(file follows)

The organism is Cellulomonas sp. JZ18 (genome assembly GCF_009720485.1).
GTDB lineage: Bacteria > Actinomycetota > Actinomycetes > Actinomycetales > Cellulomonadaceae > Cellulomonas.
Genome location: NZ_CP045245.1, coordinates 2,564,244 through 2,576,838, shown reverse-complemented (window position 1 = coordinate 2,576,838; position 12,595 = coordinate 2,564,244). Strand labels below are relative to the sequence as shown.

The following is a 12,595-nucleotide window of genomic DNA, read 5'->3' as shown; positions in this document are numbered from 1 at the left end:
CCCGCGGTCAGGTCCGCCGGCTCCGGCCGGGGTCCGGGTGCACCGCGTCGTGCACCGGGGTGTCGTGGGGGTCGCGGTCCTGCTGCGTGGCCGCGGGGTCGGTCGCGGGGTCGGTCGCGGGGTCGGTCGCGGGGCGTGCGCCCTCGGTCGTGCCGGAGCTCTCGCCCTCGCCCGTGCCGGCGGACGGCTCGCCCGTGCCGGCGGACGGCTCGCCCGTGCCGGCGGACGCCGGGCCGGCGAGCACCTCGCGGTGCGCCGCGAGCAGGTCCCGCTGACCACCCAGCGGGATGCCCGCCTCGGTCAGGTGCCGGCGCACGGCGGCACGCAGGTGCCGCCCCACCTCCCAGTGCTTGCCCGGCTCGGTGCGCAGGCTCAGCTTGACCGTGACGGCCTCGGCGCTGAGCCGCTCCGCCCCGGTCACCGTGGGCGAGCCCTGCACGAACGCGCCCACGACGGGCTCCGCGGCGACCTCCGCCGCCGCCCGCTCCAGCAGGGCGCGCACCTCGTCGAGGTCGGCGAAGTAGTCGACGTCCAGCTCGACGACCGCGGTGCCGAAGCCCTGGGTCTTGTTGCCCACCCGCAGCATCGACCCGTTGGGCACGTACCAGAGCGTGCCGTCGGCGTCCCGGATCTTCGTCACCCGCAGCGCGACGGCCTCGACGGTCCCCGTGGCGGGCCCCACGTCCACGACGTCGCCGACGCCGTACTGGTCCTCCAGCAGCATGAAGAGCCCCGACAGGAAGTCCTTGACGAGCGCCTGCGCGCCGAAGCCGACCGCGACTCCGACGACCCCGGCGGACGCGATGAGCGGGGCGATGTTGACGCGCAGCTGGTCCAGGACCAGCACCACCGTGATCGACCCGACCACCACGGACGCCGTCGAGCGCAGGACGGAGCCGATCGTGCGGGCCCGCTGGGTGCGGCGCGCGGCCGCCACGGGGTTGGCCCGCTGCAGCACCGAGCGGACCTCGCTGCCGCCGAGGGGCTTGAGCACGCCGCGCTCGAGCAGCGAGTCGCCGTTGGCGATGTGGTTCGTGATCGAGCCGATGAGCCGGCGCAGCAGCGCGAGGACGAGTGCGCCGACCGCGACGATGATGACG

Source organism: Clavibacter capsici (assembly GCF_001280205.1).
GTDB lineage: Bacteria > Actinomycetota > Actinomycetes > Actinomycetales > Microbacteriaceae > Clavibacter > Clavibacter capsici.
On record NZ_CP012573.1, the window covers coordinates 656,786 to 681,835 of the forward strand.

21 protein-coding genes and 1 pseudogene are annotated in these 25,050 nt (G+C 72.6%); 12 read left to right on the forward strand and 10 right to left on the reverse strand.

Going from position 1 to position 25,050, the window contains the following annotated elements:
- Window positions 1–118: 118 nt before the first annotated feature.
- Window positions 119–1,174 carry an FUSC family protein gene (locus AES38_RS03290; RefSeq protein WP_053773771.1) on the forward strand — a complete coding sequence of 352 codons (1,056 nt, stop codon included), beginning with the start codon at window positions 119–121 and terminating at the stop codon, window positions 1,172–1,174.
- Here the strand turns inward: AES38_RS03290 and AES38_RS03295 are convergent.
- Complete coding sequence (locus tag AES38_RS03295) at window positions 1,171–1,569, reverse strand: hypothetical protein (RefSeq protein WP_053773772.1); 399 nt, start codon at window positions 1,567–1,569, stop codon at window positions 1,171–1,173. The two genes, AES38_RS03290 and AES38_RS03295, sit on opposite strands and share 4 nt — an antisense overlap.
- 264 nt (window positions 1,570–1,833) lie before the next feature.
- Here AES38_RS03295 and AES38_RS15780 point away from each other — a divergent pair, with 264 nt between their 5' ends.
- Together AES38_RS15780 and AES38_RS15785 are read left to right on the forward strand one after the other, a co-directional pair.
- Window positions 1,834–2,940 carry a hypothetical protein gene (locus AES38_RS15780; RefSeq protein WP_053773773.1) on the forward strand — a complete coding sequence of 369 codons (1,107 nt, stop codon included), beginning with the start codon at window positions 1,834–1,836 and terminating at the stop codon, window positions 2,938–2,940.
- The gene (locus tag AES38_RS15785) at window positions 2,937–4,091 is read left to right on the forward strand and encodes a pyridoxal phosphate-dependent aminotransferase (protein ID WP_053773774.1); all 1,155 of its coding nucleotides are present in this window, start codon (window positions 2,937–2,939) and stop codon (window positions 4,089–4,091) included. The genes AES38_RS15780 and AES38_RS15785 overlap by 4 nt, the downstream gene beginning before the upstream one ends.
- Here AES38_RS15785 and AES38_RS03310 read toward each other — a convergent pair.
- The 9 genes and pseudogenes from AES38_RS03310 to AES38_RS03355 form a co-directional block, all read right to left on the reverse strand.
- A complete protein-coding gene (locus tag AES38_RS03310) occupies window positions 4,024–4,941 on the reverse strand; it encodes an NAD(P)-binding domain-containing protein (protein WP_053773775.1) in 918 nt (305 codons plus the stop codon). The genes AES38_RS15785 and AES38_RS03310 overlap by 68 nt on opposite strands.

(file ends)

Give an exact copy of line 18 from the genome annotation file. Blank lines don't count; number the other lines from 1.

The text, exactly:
- Window positions 1,834–2,940 carry a hypothetical protein gene (locus AES38_RS15780; RefSeq protein WP_053773773.1) on the forward strand — a complete coding sequence of 369 codons (1,107 nt, stop codon included), beginning with the start codon at window positions 1,834–1,836 and terminating at the stop codon, window positions 2,938–2,940.